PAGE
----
What's Your Post-Holiday Email Plan?

by , Dec 19, 2013, 9:23 AM
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During this holiday season, you've likely acquired a boatload of new customers, with their own Web browsing and purchase behavior. Now what?

A post-holiday plan can help you organize what you've learned from the 2013 holiday season and guide your efforts for your 2014 program. It will be as unique as your company and your email program, but it should probably include at least the following three elements:

1. Holiday data analysis. Answer the questions below that fit your program:

  • What did you test, and what did you learn that can be applied going forward?
  • Which holiday offers drove the best results (conversions, revenue, etc.), and which ones didn't work as expected?
  • Which product types sold best via email?
  • How well did email drive traffic to your physical locations?
  • How did smartphones, tablets and desktops compare on conversion, average order value or other KPIs?
  • How did different traffic sources, such as email, social media or SEO/SEM, compare?
  • How effective were Black Friday and Cyber Monday promotions compared with other days?
  • Did customers respond to holiday remarketing programs (e.g., cart and browse abandonment) differently from your regular remarketing campaigns?
  • What were your best acquisition sources?

2. Learning from customer behavior. The holiday season is a treasure trove of customer behavior, from browsing to buying. This data can help you flesh out customer profiles or personas to better understand who's buying what and to segment and target better in 2014. Behavior you might leverage in 2014 includes:

  • Which device type did individuals use to purchase?
  • Which offer types lead to individual conversions?
  • Did they respond to cross-sell offers or expedited shipping promotions?
  • Are they they mainly once-a-year gift purchasers, or loyal year-round customers?
  • Can you infer certain demographic types or interests based on email or site behavior?
  • Are they gift card purchasers?

3. Follow-up campaigns. Below are some suggestions for capitalizing on everything you've learned to keep your new customers coming back and to generate more revenue from your regular shoppers:

Onboarding: Many of your new email subscribers came onboard by browsing or buying on your site. Slot them for special messaging in your welcome/onboarding program and include information that educates them on your brand, culture and value propositions and explains the benefits of providing preference data for more relevant emails.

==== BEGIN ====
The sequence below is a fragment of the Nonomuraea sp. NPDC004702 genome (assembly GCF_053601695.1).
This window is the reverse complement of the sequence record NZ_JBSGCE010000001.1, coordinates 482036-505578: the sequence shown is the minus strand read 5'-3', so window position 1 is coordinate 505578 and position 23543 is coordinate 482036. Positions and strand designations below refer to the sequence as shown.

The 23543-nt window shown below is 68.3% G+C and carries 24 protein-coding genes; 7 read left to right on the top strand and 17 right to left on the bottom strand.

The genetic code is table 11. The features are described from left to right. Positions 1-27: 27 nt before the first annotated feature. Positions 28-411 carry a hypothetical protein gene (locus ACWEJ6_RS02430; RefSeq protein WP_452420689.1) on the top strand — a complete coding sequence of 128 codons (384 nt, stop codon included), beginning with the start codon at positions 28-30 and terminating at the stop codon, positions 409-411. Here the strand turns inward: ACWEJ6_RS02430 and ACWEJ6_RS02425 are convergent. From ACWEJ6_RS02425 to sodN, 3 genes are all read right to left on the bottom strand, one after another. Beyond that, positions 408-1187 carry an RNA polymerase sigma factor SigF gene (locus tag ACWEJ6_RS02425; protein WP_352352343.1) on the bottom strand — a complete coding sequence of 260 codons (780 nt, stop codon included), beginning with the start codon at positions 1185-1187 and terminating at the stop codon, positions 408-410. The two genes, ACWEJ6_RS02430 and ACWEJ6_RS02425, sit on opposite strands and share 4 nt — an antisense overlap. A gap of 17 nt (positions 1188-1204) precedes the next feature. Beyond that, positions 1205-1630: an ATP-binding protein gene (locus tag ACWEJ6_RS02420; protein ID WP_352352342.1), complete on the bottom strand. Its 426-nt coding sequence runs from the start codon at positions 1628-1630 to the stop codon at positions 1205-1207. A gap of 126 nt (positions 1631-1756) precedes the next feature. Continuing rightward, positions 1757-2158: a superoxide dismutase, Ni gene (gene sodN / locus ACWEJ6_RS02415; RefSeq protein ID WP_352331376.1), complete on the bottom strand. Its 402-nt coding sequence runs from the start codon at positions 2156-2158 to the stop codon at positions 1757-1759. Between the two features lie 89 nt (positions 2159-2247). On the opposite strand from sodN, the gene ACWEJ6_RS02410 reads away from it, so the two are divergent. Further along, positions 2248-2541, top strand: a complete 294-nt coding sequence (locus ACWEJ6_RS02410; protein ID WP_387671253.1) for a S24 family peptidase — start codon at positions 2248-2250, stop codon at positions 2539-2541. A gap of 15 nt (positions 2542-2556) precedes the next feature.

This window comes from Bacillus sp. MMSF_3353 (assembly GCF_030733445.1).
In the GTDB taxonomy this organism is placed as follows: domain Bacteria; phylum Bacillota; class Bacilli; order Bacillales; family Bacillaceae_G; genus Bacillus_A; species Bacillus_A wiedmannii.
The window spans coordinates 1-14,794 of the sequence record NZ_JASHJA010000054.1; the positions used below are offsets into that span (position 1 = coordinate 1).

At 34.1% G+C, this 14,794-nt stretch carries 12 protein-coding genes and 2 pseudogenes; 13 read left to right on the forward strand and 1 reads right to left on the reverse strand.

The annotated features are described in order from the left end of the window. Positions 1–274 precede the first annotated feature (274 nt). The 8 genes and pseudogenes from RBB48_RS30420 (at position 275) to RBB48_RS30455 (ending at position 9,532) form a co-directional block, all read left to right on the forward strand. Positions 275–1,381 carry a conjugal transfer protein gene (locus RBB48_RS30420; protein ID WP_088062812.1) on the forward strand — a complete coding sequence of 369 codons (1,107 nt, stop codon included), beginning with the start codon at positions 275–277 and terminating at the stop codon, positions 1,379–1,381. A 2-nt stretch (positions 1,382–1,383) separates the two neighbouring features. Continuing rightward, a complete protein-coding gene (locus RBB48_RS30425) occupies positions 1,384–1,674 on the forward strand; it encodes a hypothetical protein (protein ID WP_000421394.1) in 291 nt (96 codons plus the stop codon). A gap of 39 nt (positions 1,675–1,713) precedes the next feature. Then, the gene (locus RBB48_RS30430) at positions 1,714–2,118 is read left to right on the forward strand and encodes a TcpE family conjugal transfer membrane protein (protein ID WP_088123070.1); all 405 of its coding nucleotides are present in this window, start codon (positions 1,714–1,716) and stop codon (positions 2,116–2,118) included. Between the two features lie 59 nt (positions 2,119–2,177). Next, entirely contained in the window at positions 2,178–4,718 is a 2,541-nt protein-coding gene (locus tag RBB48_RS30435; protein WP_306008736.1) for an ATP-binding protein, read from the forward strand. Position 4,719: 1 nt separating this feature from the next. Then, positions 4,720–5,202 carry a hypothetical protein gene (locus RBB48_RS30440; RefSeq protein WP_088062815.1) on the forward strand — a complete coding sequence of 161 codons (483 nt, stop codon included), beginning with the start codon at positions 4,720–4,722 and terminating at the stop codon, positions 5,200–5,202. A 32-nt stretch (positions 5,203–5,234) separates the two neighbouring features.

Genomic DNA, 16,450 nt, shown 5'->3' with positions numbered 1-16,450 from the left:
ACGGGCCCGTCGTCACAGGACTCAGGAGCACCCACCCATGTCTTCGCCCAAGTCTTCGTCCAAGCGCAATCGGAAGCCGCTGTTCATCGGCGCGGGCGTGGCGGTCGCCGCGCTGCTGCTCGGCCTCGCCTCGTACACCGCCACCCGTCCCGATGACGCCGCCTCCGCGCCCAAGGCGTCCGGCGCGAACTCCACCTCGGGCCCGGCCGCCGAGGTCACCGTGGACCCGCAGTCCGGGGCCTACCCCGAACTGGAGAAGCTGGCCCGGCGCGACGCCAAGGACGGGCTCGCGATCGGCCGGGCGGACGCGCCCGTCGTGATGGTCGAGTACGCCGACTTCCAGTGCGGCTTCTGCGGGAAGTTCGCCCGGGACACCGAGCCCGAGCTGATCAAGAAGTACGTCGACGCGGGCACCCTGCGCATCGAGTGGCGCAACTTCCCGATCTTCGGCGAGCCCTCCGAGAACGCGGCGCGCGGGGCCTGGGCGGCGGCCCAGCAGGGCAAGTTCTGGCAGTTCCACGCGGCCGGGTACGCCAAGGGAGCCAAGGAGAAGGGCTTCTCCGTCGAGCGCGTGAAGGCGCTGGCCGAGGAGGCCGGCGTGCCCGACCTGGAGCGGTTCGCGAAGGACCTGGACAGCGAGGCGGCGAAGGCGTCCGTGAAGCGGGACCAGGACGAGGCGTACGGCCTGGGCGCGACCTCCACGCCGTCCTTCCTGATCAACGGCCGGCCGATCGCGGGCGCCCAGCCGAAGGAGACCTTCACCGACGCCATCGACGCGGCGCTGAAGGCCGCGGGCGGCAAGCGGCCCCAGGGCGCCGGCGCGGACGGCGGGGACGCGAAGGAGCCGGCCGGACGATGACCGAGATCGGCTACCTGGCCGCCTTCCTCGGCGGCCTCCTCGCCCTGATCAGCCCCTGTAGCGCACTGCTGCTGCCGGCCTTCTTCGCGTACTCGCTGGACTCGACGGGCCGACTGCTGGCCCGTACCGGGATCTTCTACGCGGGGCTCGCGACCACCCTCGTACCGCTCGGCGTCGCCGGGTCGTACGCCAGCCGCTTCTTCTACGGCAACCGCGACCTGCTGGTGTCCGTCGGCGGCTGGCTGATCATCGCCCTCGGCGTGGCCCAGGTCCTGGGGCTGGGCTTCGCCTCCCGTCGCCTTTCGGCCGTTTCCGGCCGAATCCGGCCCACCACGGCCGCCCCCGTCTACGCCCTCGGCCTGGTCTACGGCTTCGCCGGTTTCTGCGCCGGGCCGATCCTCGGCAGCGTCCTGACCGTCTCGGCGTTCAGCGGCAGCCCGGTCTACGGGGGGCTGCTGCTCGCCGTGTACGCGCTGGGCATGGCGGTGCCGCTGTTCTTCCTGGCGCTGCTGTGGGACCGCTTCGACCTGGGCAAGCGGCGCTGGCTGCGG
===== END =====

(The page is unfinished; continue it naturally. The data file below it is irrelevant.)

Cross-sell/upsell programs: These are standard programs, but your new customers might not be the end users for the products they purchased. If you can establish that the purchase was a gift (either through a "This is a gift" checkmark in the purchase process or in a follow-up survey), consider a cross-sell/upsell program tied to other gift holidays, such as Valentine's Day or the recipient's birthday.

Loyalty/premium program reminders: Invite new buyers to sign up for your loyalty or reward program using emails that dynamically populate what shipping costs they could have saved or rewards points earned had they joined at purchase.

Track in-store buyers: Can you identify subscribers who only buy in your stores but not online? Consider segmenting them to primarily receive store promotional emails.

Post-purchase education programs: Send emails with tips and advice for specific products, in order to increase buyers' satisfaction and to cross-sell/upsell related products.

Go social: Invite your customers to share their stories and photos on your Facebook pages, post on their Pinterest boards, tag on Instagram or use other social media channels.

Gift cards: Identify gift card buyers, then target those customers with promotions tied to gift holidays including Valentine's Day and Mother's/Father's Day.

Track preferred promos:  If you track promotions by subject line or offer (e.g., free shipping versus discounts), use click and purchase data to identify which offers are more likely to motivate an individual subscriber to buy. Then add that data to the subscriber's profile, and market appropriately.

Getting Started: Just Do It

I know this looks like a lot of work to toss in your lap just as you were gearing up for the final holiday crunch, but don't let the list intimidate you. Not every suggestion will apply to your company or email program, and you likely will have data points or strategies that I didn't list here.

If so, I would enjoy hearing what you're planning for your own post-holiday planning. Leave me a comment below.

Until next time, take it up a notch!

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